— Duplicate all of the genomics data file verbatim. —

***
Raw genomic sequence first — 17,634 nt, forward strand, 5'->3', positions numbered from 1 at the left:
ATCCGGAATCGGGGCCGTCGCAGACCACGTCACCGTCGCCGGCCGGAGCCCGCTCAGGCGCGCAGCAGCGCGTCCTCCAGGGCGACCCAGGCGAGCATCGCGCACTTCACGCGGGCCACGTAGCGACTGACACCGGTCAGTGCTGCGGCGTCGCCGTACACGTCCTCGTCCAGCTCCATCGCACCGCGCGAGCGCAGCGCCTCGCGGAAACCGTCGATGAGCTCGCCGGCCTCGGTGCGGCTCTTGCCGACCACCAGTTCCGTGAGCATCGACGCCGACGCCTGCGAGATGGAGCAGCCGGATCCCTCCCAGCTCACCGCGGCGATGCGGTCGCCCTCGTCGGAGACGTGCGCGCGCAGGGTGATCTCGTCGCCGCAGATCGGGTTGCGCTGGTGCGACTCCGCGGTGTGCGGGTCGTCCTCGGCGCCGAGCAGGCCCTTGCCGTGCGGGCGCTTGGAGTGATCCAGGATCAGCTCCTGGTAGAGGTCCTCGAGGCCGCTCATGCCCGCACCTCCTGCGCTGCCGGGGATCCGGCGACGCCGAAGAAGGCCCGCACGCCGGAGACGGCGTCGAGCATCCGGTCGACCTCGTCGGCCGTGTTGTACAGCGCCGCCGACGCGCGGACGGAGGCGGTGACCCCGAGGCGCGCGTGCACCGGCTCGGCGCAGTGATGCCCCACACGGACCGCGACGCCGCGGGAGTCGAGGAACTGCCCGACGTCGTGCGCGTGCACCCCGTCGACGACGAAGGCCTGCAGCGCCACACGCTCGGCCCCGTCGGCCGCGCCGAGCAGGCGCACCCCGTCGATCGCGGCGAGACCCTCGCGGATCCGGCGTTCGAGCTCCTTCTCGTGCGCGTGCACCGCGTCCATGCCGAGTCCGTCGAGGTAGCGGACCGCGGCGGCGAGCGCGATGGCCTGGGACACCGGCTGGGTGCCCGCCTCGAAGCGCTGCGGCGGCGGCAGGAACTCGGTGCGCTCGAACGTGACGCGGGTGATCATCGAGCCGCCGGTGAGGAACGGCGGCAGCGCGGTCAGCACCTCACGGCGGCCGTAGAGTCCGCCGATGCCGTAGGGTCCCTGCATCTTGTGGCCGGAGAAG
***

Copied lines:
Raw genomic sequence first — 17,634 nt, forward strand, 5'->3', positions numbered from 1 at the left:
ATCCGGAATCGGGGCCGTCGCAGACCACGTCACCGTCGCCGGCCGGAGCCCGCTCAGGCGCGCAGCAGCGCGTCCTCCAGGGCGACCCAGGCGAGCATCGCGCACTTCACGCGGGCCACGTAGCGACTGACACCGGTCAGTGCTGCGGCGTCGCCGTACACGTCCTCGTCCAGCTCCATCGCACCGCGCGAGCGCAGCGCCTCGCGGAAACCGTCGATGAGCTCGCCGGCCTCGGTGCGGCTCTTGCCGACCACCAGTTCCGTGAGCATCGACGCCGACGCCTGCGAGATGGAGCAGCCGGATCCCTCCCAGCTCACCGCGGCGATGCGGTCGCCCTCGTCGGAGACGTGCGCGCGCAGGGTGATCTCGTCGCCGCAGATCGGGTTGCGCTGGTGCGACTCCGCGGTGTGCGGGTCGTCCTCGGCGCCGAGCAGGCCCTTGCCGTGCGGGCGCTTGGAGTGATCCAGGATCAGCTCCTGGTAGAGGTCCTCGAGGCCGCTCATGCCCGCACCTCCTGCGCTGCCGGGGATCCGGCGACGCCGAAGAAGGCCCGCACGCCGGAGACGGCGTCGAGCATCCGGTCGACCTCGTCGGCCGTGTTGTACAGCGCCGCCGACGCGCGGACGGAGGCGGTGACCCCGAGGCGCGCGTGCACCGGCTCGGCGCAGTGATGCCCCACACGGACCGCGACGCCGCGGGAGTCGAGGAACTGCCCGACGTCGTGCGCGTGCACCCCGTCGACGACGAAGGCCTGCAGCGCCACACGCTCGGCCCCGTCGGCCGCGCCGAGCAGGCGCACCCCGTCGATCGCGGCGAGACCCTCGCGGATCCGGCGTTCGAGCTCCTTCTCGTGCGCGTGCACCGCGTCCATGCCGAGTCCGTCGAGGTAGCGGACCGCGGCGGCGAGCGCGATGGCCTGGGACACCGGCTGGGTGCCCGCCTCGAAGCGCTGCGGCGGCGGCAGGAACTCGGTGCGCTCGAACGTGACGCGGGTGATCATCGAGCCGCCGGTGAGGAACGGCGGCAGCGCGGTCAGCACCTCACGGCGGCCGTAGAGTCCGCCGATGCCGTAGGGTCCCTGCATCTTGTGGCCGGAGAAG